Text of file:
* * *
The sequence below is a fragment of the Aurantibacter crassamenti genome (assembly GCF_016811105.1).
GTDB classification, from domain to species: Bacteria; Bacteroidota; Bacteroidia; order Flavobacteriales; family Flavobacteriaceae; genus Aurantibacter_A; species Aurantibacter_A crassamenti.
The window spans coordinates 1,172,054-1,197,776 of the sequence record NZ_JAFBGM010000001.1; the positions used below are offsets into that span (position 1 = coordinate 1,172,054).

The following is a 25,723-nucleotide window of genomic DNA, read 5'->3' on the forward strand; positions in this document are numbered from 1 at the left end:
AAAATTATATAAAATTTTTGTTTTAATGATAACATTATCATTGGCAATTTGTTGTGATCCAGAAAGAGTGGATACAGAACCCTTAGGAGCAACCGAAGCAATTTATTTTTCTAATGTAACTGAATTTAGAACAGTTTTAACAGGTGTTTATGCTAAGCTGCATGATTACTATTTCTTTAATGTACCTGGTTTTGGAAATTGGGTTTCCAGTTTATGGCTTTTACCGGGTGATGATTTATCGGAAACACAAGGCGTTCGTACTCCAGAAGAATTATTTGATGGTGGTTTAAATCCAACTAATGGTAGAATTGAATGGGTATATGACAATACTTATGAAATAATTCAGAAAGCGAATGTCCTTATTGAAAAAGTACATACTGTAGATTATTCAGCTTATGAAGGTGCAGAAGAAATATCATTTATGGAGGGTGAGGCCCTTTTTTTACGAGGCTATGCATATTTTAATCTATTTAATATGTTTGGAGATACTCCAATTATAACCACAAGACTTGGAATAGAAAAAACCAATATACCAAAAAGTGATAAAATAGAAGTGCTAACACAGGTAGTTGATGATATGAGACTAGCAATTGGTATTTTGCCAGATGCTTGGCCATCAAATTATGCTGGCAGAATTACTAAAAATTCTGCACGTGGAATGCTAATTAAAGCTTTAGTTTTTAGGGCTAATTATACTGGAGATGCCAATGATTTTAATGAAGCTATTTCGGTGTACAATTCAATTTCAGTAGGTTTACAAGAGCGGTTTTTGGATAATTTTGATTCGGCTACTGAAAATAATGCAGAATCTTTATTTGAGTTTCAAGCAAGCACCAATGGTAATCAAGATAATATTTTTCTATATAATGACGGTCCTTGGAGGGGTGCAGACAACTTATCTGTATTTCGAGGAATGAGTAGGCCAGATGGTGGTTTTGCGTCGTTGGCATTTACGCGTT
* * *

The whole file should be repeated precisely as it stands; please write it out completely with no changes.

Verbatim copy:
The sequence below is a fragment of the Aurantibacter crassamenti genome (assembly GCF_016811105.1).
GTDB classification, from domain to species: Bacteria; Bacteroidota; Bacteroidia; order Flavobacteriales; family Flavobacteriaceae; genus Aurantibacter_A; species Aurantibacter_A crassamenti.
The window spans coordinates 1,172,054-1,197,776 of the sequence record NZ_JAFBGM010000001.1; the positions used below are offsets into that span (position 1 = coordinate 1,172,054).

The following is a 25,723-nucleotide window of genomic DNA, read 5'->3' on the forward strand; positions in this document are numbered from 1 at the left end:
AAAATTATATAAAATTTTTGTTTTAATGATAACATTATCATTGGCAATTTGTTGTGATCCAGAAAGAGTGGATACAGAACCCTTAGGAGCAACCGAAGCAATTTATTTTTCTAATGTAACTGAATTTAGAACAGTTTTAACAGGTGTTTATGCTAAGCTGCATGATTACTATTTCTTTAATGTACCTGGTTTTGGAAATTGGGTTTCCAGTTTATGGCTTTTACCGGGTGATGATTTATCGGAAACACAAGGCGTTCGTACTCCAGAAGAATTATTTGATGGTGGTTTAAATCCAACTAATGGTAGAATTGAATGGGTATATGACAATACTTATGAAATAATTCAGAAAGCGAATGTCCTTATTGAAAAAGTACATACTGTAGATTATTCAGCTTATGAAGGTGCAGAAGAAATATCATTTATGGAGGGTGAGGCCCTTTTTTTACGAGGCTATGCATATTTTAATCTATTTAATATGTTTGGAGATACTCCAATTATAACCACAAGACTTGGAATAGAAAAAACCAATATACCAAAAAGTGATAAAATAGAAGTGCTAACACAGGTAGTTGATGATATGAGACTAGCAATTGGTATTTTGCCAGATGCTTGGCCATCAAATTATGCTGGCAGAATTACTAAAAATTCTGCACGTGGAATGCTAATTAAAGCTTTAGTTTTTAGGGCTAATTATACTGGAGATGCCAATGATTTTAATGAAGCTATTTCGGTGTACAATTCAATTTCAGTAGGTTTACAAGAGCGGTTTTTGGATAATTTTGATTCGGCTACTGAAAATAATGCAGAATCTTTATTTGAGTTTCAAGCAAGCACCAATGGTAATCAAGATAATATTTTTCTATATAATGACGGTCCTTGGAGGGGTGCAGACAACTTATCTGTATTTCGAGGAATGAGTAGGCCAGATGGTGGTTTTGCGTCGTTGGCATTTACGCGTT